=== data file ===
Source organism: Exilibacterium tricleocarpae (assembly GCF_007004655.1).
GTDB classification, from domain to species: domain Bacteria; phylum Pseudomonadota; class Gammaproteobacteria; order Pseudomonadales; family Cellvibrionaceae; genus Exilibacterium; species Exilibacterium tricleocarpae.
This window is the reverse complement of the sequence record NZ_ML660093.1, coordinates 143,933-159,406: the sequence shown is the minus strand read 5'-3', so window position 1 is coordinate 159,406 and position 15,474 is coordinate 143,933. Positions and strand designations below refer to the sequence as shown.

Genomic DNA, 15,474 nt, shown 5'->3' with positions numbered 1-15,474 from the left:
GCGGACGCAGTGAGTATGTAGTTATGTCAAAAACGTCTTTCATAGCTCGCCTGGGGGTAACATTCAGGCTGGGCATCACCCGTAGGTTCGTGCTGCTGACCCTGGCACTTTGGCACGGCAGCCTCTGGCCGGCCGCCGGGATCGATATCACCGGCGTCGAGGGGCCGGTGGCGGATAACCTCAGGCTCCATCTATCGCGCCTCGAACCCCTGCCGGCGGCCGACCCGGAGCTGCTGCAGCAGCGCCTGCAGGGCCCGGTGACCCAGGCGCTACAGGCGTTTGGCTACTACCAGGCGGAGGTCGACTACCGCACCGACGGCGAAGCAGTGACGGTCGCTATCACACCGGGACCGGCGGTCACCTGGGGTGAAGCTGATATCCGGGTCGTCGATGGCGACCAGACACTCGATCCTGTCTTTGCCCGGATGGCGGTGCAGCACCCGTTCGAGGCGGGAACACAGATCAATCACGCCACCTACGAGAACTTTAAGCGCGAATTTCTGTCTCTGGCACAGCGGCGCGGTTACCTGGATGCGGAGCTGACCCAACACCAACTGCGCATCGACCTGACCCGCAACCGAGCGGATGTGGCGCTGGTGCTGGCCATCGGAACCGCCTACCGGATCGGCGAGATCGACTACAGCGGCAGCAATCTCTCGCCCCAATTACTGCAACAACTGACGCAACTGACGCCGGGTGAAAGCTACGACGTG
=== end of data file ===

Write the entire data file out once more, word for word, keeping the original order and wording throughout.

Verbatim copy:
Source organism: Exilibacterium tricleocarpae (assembly GCF_007004655.1).
GTDB classification, from domain to species: domain Bacteria; phylum Pseudomonadota; class Gammaproteobacteria; order Pseudomonadales; family Cellvibrionaceae; genus Exilibacterium; species Exilibacterium tricleocarpae.
This window is the reverse complement of the sequence record NZ_ML660093.1, coordinates 143,933-159,406: the sequence shown is the minus strand read 5'-3', so window position 1 is coordinate 159,406 and position 15,474 is coordinate 143,933. Positions and strand designations below refer to the sequence as shown.

Genomic DNA, 15,474 nt, shown 5'->3' with positions numbered 1-15,474 from the left:
GCGGACGCAGTGAGTATGTAGTTATGTCAAAAACGTCTTTCATAGCTCGCCTGGGGGTAACATTCAGGCTGGGCATCACCCGTAGGTTCGTGCTGCTGACCCTGGCACTTTGGCACGGCAGCCTCTGGCCGGCCGCCGGGATCGATATCACCGGCGTCGAGGGGCCGGTGGCGGATAACCTCAGGCTCCATCTATCGCGCCTCGAACCCCTGCCGGCGGCCGACCCGGAGCTGCTGCAGCAGCGCCTGCAGGGCCCGGTGACCCAGGCGCTACAGGCGTTTGGCTACTACCAGGCGGAGGTCGACTACCGCACCGACGGCGAAGCAGTGACGGTCGCTATCACACCGGGACCGGCGGTCACCTGGGGTGAAGCTGATATCCGGGTCGTCGATGGCGACCAGACACTCGATCCTGTCTTTGCCCGGATGGCGGTGCAGCACCCGTTCGAGGCGGGAACACAGATCAATCACGCCACCTACGAGAACTTTAAGCGCGAATTTCTGTCTCTGGCACAGCGGCGCGGTTACCTGGATGCGGAGCTGACCCAACACCAACTGCGCATCGACCTGACCCGCAACCGAGCGGATGTGGCGCTGGTGCTGGCCATCGGAACCGCCTACCGGATCGGCGAGATCGACTACAGCGGCAGCAATCTCTCGCCCCAATTACTGCAACAACTGACGCAACTGACGCCGGGTGAAAGCTACGACGTG